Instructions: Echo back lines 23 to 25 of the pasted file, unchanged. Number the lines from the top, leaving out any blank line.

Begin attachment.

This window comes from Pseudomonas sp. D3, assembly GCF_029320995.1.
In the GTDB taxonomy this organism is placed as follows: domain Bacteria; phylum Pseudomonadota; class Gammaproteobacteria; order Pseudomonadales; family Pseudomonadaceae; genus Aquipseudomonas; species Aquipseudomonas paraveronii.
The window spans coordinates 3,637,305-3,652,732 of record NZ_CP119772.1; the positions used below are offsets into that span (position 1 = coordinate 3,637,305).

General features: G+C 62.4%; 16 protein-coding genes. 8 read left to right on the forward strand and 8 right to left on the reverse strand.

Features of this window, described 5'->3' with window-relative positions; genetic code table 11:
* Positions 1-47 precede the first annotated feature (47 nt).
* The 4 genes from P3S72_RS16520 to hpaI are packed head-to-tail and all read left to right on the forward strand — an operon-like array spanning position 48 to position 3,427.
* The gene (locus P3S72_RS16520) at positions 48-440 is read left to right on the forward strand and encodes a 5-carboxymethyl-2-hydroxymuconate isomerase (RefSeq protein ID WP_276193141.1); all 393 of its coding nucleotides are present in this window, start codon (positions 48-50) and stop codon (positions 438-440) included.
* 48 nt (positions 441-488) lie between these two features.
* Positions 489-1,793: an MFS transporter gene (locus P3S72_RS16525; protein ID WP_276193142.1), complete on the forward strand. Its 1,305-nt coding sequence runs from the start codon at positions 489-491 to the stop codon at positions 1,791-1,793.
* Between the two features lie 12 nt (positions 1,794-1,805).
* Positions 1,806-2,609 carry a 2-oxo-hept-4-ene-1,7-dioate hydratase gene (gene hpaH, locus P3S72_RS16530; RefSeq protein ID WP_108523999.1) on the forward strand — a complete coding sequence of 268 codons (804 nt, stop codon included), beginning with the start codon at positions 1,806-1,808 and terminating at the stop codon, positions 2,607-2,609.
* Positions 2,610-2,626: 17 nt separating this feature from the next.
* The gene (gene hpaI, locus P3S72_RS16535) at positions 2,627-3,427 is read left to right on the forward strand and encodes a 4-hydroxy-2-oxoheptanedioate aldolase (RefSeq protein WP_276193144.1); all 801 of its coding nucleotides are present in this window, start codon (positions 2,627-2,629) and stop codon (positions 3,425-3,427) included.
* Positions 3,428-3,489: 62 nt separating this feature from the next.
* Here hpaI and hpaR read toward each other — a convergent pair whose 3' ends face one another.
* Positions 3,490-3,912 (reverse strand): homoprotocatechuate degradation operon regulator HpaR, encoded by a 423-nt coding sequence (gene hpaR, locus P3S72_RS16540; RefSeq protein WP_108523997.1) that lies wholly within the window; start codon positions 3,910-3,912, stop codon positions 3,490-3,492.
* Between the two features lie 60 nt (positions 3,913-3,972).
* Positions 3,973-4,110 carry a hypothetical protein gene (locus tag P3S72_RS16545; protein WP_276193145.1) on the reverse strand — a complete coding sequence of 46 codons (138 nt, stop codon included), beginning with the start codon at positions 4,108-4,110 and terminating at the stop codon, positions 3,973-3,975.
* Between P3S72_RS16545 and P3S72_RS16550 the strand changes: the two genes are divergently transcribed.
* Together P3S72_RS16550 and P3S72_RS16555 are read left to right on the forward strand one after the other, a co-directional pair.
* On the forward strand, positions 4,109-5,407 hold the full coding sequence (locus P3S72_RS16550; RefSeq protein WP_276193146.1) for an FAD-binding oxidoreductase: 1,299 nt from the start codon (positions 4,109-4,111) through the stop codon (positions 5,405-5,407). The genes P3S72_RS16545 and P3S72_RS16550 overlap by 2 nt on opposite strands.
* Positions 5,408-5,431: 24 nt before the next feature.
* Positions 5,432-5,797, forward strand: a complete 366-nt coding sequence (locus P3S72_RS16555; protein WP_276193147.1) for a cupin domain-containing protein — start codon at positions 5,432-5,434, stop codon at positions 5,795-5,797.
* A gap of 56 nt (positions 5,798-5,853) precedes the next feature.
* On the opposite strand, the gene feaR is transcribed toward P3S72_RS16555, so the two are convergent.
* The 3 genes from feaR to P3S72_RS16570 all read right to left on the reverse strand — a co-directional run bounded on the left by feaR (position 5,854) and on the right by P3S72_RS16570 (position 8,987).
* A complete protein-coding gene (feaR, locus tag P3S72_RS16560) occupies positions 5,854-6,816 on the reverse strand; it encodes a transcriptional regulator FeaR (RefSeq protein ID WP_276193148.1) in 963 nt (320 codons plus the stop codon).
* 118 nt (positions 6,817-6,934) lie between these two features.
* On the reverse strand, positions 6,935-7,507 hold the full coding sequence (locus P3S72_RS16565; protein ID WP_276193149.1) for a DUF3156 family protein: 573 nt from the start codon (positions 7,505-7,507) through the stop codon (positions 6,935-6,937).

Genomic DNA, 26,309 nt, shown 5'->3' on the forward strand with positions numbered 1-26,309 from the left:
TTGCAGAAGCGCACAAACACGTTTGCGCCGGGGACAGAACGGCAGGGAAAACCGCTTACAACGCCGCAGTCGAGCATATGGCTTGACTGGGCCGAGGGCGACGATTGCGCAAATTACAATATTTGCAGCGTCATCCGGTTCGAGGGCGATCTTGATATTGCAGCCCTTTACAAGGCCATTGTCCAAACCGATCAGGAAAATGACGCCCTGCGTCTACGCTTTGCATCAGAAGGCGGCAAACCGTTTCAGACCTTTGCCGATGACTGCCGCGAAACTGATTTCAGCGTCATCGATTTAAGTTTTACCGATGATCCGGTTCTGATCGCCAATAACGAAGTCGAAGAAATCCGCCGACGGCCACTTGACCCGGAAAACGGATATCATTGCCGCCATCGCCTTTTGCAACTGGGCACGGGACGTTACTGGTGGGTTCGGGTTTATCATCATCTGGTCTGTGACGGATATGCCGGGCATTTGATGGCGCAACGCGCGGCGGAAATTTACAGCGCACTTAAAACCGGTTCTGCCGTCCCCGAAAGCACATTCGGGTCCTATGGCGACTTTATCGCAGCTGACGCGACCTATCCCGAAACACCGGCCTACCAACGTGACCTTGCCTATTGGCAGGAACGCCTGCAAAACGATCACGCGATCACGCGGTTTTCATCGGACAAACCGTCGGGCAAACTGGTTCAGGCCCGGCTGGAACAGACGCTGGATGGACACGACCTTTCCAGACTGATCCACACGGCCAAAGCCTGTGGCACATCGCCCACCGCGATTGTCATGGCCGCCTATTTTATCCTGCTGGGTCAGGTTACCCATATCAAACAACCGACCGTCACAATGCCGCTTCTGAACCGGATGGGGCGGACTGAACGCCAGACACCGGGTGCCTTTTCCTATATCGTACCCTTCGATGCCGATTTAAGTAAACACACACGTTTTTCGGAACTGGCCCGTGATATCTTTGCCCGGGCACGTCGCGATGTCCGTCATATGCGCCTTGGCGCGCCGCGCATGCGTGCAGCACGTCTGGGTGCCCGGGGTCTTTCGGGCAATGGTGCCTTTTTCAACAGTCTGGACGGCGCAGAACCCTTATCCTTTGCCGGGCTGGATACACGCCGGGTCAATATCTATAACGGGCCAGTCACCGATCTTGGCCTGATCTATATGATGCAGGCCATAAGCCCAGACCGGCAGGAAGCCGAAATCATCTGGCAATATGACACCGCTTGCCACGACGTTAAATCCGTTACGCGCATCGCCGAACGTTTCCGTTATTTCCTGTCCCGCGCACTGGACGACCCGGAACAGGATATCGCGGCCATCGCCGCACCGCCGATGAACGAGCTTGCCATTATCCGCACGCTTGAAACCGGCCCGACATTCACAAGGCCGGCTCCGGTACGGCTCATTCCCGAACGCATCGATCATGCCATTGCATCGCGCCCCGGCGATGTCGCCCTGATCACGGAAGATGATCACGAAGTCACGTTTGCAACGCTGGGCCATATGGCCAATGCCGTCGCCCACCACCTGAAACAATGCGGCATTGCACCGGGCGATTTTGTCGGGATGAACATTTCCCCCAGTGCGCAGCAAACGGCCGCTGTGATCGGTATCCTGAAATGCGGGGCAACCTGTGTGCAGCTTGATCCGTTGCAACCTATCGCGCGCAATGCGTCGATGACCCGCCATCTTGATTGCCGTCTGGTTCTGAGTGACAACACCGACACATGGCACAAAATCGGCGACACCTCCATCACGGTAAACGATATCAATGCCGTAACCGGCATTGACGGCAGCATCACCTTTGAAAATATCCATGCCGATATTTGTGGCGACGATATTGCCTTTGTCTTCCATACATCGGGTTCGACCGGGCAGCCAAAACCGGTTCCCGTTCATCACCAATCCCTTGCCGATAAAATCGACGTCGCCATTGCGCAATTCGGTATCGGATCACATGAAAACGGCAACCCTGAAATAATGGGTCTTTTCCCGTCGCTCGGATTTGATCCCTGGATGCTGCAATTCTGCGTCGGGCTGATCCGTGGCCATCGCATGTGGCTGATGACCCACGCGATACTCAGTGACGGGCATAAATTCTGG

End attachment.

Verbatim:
* Positions 5,408-5,431: 24 nt before the next feature.
* Positions 5,432-5,797, forward strand: a complete 366-nt coding sequence (locus P3S72_RS16555; protein WP_276193147.1) for a cupin domain-containing protein — start codon at positions 5,432-5,434, stop codon at positions 5,795-5,797.
* A gap of 56 nt (positions 5,798-5,853) precedes the next feature.